What is a settlement agreement, who pays and how much money should the employee get? These and other questions are answered in this useful guide for employees.
What is a Settlement Agreement?
A settlement agreement is a written agreement between an employer and an employee, whereby an employee agrees to waive certain employment claims, usually in return for a payment of money. They are frequently used in redundancy situations or where there has been a dispute between the employer and the employee. Settlement agreements are mostly used to bring an employee’s employment to an end, but they can also be entered into where employment is continuing. Prior to 2013, they were called compromise agreements.
Are There Any Rules for Settlement Agreements?
For a settlement agreement to be legally binding and to prevent an employee bringing claims in an employment tribunal they must:
- Be in writing
- Identify a particular complaint
- The employee must receive independent legal advice from a qualified lawyer, a certified union official, or an authorised advice centre worker
- The agreement must set out what statutory provisions are covered
- The statement must state that the applicable statutory conditions regulating settlement agreements have been satisfied.
What Should a Settlement Agreement Include?
As well as dealing with a waiver of claims, an employee may want to ensure that the settlement agreement includes:
- A non disparagement clause
- An agreed form of reference
- Terms dealing with any benefits, share options or SAYE
- A clause allowing the employee to purchase certain items e.g. lap top or company car.
Who Pays for the Agreement?
More often than not an employer will pay a fixed contribution to allow the employee to take independent legal advice on the agreement.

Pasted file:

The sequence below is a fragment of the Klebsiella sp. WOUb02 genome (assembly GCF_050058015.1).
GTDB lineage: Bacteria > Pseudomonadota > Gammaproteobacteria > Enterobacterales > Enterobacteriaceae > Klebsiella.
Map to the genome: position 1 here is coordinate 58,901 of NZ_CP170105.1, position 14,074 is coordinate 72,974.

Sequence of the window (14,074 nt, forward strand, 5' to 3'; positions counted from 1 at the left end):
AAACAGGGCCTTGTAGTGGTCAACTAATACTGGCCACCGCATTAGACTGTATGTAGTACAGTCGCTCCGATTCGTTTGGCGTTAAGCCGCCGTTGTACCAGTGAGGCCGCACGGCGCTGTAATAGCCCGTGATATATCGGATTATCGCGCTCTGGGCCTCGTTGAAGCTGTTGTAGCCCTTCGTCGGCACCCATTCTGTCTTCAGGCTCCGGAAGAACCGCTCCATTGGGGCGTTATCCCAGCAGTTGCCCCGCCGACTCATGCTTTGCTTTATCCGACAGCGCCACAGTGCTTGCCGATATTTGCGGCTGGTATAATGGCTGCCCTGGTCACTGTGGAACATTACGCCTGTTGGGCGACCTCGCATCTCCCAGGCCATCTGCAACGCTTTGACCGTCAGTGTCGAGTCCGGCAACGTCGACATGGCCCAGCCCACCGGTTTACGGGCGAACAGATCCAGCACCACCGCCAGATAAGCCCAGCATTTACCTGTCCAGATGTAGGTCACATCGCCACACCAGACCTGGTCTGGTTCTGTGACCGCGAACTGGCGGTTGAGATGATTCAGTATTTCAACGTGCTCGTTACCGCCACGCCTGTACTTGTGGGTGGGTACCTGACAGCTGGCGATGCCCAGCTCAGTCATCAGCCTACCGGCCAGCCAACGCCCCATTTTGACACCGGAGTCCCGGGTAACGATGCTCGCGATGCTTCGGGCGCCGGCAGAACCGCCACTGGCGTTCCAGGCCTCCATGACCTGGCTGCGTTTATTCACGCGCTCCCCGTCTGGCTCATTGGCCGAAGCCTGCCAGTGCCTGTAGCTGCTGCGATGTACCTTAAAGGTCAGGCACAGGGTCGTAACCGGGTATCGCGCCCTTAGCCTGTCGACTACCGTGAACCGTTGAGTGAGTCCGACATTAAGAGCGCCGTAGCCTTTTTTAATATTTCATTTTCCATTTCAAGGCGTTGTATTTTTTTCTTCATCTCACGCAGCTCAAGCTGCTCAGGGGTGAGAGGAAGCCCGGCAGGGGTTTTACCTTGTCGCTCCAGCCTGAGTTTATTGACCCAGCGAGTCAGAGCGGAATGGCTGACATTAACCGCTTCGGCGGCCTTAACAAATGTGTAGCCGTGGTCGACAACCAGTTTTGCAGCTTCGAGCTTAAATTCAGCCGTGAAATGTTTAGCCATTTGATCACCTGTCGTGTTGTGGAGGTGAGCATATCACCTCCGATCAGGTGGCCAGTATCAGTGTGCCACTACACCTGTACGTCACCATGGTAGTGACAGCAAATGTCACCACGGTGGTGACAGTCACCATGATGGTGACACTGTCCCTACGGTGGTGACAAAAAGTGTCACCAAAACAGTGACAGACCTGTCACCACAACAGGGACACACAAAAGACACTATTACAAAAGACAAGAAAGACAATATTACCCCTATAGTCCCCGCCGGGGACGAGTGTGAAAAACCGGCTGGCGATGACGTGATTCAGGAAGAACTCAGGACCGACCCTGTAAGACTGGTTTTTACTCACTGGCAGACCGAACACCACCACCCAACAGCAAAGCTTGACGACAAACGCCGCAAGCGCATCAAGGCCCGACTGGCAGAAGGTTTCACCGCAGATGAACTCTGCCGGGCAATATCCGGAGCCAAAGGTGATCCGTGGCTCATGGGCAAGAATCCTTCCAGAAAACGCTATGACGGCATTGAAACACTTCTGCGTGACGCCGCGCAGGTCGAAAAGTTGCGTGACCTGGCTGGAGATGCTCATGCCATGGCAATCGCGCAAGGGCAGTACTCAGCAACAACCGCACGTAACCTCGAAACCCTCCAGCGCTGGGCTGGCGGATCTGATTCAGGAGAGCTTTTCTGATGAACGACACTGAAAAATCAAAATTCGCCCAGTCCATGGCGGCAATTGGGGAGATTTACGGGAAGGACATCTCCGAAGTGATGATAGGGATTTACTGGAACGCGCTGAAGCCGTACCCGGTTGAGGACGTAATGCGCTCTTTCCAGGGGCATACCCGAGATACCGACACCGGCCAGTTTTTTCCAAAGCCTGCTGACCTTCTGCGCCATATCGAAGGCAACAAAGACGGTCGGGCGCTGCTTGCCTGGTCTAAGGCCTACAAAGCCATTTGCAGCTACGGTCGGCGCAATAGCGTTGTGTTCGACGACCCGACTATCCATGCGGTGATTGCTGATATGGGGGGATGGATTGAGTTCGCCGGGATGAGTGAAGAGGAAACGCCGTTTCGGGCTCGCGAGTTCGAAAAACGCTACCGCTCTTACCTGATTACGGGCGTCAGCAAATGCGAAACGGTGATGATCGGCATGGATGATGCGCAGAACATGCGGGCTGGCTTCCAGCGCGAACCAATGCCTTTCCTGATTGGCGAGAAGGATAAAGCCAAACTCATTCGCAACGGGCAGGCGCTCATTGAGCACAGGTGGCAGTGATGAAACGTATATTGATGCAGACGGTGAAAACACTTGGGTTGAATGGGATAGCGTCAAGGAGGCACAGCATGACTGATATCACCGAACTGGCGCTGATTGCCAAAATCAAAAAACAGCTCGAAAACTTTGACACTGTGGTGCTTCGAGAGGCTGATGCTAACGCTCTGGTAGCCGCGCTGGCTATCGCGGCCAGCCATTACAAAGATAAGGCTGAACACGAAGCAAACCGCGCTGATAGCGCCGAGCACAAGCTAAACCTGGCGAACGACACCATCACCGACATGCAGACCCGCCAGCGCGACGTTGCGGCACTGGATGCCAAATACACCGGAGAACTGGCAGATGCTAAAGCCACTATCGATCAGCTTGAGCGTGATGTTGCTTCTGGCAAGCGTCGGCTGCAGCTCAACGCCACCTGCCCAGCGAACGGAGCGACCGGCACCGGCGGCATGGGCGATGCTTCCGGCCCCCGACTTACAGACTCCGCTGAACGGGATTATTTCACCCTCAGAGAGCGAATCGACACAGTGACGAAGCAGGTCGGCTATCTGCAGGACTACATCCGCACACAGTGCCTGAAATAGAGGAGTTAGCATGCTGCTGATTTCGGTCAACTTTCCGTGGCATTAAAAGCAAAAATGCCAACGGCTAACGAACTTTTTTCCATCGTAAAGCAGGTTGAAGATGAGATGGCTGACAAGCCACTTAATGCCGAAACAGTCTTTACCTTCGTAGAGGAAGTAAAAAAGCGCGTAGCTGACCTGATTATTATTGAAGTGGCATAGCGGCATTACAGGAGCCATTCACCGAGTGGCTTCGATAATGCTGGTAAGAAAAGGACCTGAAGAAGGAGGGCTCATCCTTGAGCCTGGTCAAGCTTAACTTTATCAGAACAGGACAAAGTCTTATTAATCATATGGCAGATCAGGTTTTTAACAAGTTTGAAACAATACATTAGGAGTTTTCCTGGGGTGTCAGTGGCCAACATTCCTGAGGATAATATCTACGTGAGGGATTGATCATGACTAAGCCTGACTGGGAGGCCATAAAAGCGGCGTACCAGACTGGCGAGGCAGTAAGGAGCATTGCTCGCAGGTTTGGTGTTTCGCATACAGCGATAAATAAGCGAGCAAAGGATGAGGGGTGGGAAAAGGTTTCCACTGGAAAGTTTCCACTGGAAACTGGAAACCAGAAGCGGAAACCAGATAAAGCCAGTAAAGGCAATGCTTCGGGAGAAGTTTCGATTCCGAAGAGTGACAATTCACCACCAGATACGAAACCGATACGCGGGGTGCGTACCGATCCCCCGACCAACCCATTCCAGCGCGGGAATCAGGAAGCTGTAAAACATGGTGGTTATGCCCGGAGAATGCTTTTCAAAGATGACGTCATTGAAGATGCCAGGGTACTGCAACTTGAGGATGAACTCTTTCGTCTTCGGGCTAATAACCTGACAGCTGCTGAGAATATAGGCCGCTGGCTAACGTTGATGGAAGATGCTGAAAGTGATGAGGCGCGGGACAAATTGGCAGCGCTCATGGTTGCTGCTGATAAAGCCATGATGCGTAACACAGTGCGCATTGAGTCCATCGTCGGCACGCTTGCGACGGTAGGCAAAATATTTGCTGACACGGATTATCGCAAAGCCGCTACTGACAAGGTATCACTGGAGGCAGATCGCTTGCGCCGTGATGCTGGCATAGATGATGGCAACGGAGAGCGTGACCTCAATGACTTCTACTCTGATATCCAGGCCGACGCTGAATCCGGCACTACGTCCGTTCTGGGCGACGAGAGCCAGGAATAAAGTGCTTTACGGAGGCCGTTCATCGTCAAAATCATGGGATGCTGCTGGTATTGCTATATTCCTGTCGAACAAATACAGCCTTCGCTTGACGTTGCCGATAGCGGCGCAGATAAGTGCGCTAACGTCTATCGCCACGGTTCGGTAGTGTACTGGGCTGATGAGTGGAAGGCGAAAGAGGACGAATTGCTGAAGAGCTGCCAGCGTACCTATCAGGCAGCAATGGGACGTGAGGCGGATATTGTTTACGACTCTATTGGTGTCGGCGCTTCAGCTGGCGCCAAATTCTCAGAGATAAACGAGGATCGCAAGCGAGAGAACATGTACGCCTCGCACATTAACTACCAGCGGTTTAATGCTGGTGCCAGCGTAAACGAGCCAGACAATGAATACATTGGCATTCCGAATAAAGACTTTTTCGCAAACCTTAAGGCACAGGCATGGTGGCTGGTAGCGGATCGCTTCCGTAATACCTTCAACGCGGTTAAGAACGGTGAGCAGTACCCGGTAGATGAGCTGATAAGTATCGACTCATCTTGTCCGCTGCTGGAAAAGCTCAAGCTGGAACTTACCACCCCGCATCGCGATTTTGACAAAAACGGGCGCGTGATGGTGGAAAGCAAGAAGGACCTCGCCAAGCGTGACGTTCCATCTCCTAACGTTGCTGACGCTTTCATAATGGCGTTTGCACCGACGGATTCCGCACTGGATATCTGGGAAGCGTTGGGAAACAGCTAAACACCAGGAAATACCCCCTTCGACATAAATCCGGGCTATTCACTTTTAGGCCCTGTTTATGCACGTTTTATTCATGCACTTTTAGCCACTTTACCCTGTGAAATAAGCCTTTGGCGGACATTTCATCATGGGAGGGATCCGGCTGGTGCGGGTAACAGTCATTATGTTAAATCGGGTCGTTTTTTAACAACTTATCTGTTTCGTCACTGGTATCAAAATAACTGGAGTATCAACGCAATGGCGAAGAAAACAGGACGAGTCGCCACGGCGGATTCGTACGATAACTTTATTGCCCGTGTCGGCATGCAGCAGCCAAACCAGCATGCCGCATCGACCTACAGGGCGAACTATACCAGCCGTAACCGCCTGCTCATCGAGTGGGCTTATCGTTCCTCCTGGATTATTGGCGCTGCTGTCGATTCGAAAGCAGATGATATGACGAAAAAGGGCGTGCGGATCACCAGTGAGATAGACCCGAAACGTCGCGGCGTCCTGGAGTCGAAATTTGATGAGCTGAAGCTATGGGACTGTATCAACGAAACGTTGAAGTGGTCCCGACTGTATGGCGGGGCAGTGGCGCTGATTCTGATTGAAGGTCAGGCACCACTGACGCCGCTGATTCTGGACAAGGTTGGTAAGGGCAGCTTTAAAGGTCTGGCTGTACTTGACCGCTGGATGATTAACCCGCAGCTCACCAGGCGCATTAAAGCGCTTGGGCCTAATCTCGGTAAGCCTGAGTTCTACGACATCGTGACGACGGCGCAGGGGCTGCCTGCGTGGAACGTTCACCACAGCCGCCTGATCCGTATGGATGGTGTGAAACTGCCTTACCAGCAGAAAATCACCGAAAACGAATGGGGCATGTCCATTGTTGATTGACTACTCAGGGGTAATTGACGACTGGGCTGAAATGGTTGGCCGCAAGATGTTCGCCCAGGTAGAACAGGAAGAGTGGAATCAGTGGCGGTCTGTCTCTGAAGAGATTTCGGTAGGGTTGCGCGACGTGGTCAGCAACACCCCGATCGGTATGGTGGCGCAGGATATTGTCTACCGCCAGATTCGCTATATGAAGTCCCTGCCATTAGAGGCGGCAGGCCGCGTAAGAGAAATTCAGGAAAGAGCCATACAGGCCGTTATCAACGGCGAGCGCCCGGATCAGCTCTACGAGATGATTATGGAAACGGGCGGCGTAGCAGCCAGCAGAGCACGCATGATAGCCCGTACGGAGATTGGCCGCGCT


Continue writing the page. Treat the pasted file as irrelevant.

How Much Money Should The Employee Get?
Some websites include a settlement agreement, compensation calculator but, in truth, there is no set amount an employee should expect to receive as it is very dependent upon the individual circumstances.
As a rough guide in a redundancy situation, as an absolute minimum an employee should expect to receive:
- Notice pay (or be able to work their notice period)
- Any accrued and unused holiday entitlement; and
- A statutory redundancy payment.
A statutory redundancy payment is calculated according to a set formula of:
- 1.5 weeks’ pay* for each year in which the employee was 41 years old or above;
- 1 week's pay* for each year in which the employee was over 22 but under 41 years old;
- 0.5 week's pay* for each year in which the employee was under 22 years old.
* A week's pay is subject to a statutory cap and an employee must be employed for two years to receive a statutory redundancy payment and only a maximum of 20 years' service is taken into account.
However it is often possible to negotiate more than the minimum entitlement and a good lawyer should explain what possible claims the employee has, what they are worth and how that compares to what is being offered together with an assessment of the likely the costs and risks involved in taking any claims further.
What about Tax?
It is often possible to pay the first £30,000 of any compensation amount tax free. The precise tax treatment will depend upon individual circumstances.
Why Use Moon Beever?
Our Employment Law Team are experienced employment solicitors and regularly deal with Settlement Agreements. We can draft agreements and negotiate terms on your behalf. We give clear, concise impartial advice and are transparent on costs.